The Florida VRMA will be participating in the 2018 Tourism Day, sponsored by the Partnership for Florida’s Tourism, by hosting a rally in support of vacation rentals on January 16th at 11 a.m. at the Capitol Building (Register for the event).
Florida VRMA’s rally comes at a needed time. The Florida 2018 legislative session goes into gear this week and features several bills related to vacation rentals.
Senator Greg Steube is wrote the “Florida Vacation Rental Act”, this bill would significantly change the regulation of vacation rentals in Florida and in a good way. This act creates a new section of Chapter 509 for the Florida Statutes to taking short-term vacation rentals out of the definition of “public lodging establishments” and regulating them separate from hotels and motels.
The bill recognizes the constitutionally protected rights of property owners to rent their property and reaffirms that vacation rentals are residential in nature and belong in residential neighborhoods. Furthermore, the bill would transfer all regulation of the vacation rental industry to the state, preempting local regulation of the industry.
The Florida Vacation Rental Act creates a regulatory scheme that requires the licensing of short-term rentals and creates a mechanism for property managers to rent multiple properties under one license. It creates an enforcement structure to prevent past violators and various convicted criminals from obtaining licenses. The new law creates a uniform vacation rental inspection program, which would be led by a statewide agency, not by localities.
Furthermore, the bill subjects vacation rentals to sales taxes (Chapter 212) in the same manner as transient rentals. It exempts vacation rentals from the Landlord Tennant Law (Chapter 83) and laws related to Real Estate Brokers and Sellers (Chapter 475).
Senator Steube’s SB 1400 “Florida Vacation Rental Act” will create a uniform set of rules for vacation rentals to operate in the state, by maintaining most existing state law relating to vacation rentals, consolidates all inspections to a state agency and preempts communities from creating local regulations of vacation rentals.
This bill is not friendly to the vacation rental industry. The bill coins the term, “commercial vacation rental” and creates rules that apply only to non-owner occupied units. Local governments gain the ability to regulate vacation rentals, essentially eliminating the 2011 and 2014 state pre-emption of local regulations on short-term rentals. Finally, a violation of local ordinance potentially could allow localities to revoke, deny renewal, or refuse an application for a vacation rental operating license.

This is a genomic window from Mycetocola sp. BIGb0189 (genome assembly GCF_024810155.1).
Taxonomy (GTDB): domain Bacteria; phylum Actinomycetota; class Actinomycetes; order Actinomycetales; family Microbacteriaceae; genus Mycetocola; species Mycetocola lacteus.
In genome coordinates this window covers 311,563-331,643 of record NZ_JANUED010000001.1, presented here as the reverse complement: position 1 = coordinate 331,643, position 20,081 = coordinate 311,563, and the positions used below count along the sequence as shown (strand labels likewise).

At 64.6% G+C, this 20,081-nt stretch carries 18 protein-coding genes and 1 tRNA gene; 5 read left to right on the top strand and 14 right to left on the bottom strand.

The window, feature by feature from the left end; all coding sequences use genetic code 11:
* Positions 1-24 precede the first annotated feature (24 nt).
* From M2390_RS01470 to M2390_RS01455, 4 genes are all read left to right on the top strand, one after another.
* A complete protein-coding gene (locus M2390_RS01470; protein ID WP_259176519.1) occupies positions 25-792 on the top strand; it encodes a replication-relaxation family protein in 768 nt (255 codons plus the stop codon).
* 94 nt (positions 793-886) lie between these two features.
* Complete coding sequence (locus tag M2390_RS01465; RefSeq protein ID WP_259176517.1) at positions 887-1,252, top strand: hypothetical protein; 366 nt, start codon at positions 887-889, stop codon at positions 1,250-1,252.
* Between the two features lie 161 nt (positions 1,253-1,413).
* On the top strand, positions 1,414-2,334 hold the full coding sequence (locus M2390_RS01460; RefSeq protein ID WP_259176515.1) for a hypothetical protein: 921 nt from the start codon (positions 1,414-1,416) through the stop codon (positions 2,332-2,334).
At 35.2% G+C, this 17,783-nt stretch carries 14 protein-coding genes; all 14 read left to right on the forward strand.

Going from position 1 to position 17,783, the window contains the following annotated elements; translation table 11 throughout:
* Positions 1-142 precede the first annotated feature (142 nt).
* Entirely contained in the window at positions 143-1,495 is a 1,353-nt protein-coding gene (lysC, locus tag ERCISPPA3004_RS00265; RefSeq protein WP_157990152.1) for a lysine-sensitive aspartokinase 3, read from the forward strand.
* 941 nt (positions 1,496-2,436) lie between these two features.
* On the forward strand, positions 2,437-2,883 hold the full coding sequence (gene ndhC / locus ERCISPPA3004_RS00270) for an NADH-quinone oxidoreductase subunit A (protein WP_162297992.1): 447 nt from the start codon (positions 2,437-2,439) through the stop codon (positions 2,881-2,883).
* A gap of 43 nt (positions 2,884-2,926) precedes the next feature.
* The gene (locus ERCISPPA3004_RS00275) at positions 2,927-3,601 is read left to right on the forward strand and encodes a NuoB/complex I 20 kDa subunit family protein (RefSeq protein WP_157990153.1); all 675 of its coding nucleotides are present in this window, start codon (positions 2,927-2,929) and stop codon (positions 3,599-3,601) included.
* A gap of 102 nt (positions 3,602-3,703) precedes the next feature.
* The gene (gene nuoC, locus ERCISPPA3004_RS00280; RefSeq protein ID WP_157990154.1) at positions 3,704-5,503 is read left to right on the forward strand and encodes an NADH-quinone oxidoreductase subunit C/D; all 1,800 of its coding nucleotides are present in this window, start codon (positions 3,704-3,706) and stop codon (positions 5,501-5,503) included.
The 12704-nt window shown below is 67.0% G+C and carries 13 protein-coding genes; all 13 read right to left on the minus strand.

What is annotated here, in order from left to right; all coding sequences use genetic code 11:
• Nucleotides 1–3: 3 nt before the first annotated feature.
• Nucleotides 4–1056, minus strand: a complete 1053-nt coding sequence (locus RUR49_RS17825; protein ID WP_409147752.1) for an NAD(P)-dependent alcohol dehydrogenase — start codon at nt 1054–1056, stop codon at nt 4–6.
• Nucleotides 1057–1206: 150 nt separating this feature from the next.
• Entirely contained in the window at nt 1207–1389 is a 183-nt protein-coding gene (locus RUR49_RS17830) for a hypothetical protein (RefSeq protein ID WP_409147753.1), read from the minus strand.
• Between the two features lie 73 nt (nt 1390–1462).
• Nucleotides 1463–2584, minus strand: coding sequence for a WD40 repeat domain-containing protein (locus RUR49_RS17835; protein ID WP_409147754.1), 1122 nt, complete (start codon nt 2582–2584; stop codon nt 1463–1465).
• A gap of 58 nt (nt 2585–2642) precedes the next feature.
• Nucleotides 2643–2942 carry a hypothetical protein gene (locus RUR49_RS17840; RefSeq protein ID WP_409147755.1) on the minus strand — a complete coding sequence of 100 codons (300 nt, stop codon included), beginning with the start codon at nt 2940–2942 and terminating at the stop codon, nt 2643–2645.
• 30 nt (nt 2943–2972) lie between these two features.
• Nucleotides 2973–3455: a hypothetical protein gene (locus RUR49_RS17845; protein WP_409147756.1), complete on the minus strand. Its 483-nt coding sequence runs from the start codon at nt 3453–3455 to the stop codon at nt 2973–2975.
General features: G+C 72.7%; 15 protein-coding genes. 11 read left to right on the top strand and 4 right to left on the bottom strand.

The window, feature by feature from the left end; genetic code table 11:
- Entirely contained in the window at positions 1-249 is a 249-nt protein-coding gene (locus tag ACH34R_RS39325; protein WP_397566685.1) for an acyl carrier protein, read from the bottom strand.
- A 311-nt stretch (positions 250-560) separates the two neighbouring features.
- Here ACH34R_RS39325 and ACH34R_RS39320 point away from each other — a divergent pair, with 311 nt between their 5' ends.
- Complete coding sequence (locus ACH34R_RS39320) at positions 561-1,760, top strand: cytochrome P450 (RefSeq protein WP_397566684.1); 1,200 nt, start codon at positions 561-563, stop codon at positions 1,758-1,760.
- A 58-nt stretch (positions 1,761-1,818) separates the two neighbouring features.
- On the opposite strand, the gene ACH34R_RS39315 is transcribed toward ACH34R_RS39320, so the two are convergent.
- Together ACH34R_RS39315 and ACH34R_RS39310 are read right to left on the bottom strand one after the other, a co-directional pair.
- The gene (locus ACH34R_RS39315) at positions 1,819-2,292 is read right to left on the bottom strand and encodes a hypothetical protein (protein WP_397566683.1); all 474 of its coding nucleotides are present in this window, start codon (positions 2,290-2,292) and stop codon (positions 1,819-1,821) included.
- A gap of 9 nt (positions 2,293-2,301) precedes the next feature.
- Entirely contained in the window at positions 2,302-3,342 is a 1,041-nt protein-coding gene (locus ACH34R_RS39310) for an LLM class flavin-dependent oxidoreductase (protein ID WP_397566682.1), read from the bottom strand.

Representative Mike LaRosa authored HB 773 a supportive bill of the industry. This bill proposes to allow communities to regulate short-term rentals, as long as those regulations are applied fairly across all residential properties in the same community. It keeps the state’s current pre-emption authority in place and adds a provision that clarifies that this pre-emption includes when amendments are made to make duration and frequency requirements less restrictive.
This proposal would require that all short-term rentals would need to display a valid registration number in all advertisements and listings.
Currently, the Florida counties can collect a Tourist Development Tax on hotel stays and vacation rental stays of less than 6 months to assist in paying for a variety of activities. These activities include tourism promotion, upkeep of a publicly owned convention center and beach improvements to name a few. This bill would allow communities to utilize these funds to acquire, construct or maintain other public infrastructure that will last longer than 5 years. This includes sewer projects and road improvements. Opponents of the bill argue that this will take away funds to promote the state as a tourism destination.
Florida VRMA Lobbyist, Lori Killinger, Senator Greg Steube, Representative Mike LaRosa, speaking at VRMA National 2017.